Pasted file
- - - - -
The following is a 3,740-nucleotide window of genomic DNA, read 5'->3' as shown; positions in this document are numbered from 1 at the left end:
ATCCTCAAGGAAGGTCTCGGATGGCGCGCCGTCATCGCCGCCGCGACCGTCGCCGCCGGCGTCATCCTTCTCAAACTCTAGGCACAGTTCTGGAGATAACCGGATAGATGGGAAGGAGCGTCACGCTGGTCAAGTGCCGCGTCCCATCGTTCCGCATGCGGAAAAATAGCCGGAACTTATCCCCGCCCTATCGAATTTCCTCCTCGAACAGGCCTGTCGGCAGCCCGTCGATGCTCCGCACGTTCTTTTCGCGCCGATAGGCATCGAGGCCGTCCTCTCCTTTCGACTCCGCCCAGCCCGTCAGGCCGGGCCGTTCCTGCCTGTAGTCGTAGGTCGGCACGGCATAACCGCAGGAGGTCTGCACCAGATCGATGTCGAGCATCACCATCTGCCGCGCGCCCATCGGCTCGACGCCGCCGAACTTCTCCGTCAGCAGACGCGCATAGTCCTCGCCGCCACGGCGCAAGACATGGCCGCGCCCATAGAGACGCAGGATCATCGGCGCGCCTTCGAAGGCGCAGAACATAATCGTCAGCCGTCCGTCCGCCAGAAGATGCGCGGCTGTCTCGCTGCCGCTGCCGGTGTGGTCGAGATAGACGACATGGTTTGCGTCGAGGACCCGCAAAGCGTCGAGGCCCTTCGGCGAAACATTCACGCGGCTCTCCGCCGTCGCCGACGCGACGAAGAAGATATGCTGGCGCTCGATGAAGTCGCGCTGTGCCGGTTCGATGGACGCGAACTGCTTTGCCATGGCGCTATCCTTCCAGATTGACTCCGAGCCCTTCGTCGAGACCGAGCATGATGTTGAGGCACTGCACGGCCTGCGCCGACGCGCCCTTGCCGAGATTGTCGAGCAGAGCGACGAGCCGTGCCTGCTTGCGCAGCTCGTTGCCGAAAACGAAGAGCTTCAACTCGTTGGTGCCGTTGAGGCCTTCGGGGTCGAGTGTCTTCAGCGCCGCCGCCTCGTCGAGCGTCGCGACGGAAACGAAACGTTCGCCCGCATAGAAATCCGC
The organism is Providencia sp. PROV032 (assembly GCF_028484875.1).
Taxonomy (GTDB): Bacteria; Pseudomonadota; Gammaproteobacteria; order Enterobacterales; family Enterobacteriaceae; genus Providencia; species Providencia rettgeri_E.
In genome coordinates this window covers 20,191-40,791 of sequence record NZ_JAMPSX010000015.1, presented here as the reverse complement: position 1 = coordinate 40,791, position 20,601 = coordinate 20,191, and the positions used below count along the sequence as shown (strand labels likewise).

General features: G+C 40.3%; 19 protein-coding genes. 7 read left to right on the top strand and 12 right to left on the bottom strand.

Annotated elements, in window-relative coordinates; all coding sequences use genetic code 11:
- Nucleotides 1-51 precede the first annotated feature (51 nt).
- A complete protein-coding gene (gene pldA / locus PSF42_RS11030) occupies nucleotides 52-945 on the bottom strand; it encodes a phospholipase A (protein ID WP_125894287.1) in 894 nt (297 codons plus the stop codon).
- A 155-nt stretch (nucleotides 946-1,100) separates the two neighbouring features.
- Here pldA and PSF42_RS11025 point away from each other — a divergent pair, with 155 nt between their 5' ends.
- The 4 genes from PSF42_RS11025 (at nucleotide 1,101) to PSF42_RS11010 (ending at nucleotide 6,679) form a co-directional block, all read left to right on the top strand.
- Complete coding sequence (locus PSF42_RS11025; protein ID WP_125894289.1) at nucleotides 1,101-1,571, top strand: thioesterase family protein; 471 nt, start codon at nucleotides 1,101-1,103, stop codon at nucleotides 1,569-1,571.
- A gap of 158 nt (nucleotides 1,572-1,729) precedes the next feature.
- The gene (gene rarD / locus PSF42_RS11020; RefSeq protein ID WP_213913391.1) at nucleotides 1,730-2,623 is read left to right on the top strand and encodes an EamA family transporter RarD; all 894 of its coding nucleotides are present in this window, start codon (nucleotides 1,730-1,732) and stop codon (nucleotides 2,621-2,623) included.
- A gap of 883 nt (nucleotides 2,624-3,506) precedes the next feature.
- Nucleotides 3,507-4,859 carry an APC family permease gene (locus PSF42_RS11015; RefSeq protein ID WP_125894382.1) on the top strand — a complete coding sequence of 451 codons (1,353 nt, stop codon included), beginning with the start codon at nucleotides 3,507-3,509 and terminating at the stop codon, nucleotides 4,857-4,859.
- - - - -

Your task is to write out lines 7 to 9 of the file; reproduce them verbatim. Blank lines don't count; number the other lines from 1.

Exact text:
Annotated elements, in window-relative coordinates; all coding sequences use genetic code 11:
- Nucleotides 1-51 precede the first annotated feature (51 nt).
- A complete protein-coding gene (gene pldA / locus PSF42_RS11030) occupies nucleotides 52-945 on the bottom strand; it encodes a phospholipase A (protein ID WP_125894287.1) in 894 nt (297 codons plus the stop codon).